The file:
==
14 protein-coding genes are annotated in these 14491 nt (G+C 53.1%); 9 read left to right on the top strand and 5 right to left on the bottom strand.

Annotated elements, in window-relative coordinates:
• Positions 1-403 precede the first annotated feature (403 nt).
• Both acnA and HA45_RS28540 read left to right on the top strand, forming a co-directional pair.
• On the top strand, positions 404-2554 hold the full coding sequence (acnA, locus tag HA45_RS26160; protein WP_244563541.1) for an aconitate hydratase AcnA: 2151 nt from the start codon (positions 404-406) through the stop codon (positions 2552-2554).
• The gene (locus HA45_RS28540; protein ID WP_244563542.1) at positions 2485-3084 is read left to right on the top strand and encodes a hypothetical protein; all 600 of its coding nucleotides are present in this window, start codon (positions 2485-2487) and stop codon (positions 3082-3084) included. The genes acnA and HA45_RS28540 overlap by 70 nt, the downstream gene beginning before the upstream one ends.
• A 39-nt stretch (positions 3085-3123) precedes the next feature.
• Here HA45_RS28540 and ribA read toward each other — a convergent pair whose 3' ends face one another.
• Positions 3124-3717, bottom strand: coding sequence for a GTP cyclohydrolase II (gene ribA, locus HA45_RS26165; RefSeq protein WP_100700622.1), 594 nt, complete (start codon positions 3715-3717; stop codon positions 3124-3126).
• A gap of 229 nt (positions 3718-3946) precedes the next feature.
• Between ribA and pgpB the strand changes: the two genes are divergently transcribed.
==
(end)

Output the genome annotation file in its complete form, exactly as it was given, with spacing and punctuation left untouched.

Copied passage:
14 protein-coding genes are annotated in these 14491 nt (G+C 53.1%); 9 read left to right on the top strand and 5 right to left on the bottom strand.

Annotated elements, in window-relative coordinates:
• Positions 1-403 precede the first annotated feature (403 nt).
• Both acnA and HA45_RS28540 read left to right on the top strand, forming a co-directional pair.
• On the top strand, positions 404-2554 hold the full coding sequence (acnA, locus tag HA45_RS26160; protein WP_244563541.1) for an aconitate hydratase AcnA: 2151 nt from the start codon (positions 404-406) through the stop codon (positions 2552-2554).
• The gene (locus HA45_RS28540; protein ID WP_244563542.1) at positions 2485-3084 is read left to right on the top strand and encodes a hypothetical protein; all 600 of its coding nucleotides are present in this window, start codon (positions 2485-2487) and stop codon (positions 3082-3084) included. The genes acnA and HA45_RS28540 overlap by 70 nt, the downstream gene beginning before the upstream one ends.
• A 39-nt stretch (positions 3085-3123) precedes the next feature.
• Here HA45_RS28540 and ribA read toward each other — a convergent pair whose 3' ends face one another.
• Positions 3124-3717, bottom strand: coding sequence for a GTP cyclohydrolase II (gene ribA, locus HA45_RS26165; RefSeq protein WP_100700622.1), 594 nt, complete (start codon positions 3715-3717; stop codon positions 3124-3126).
• A gap of 229 nt (positions 3718-3946) precedes the next feature.
• Between ribA and pgpB the strand changes: the two genes are divergently transcribed.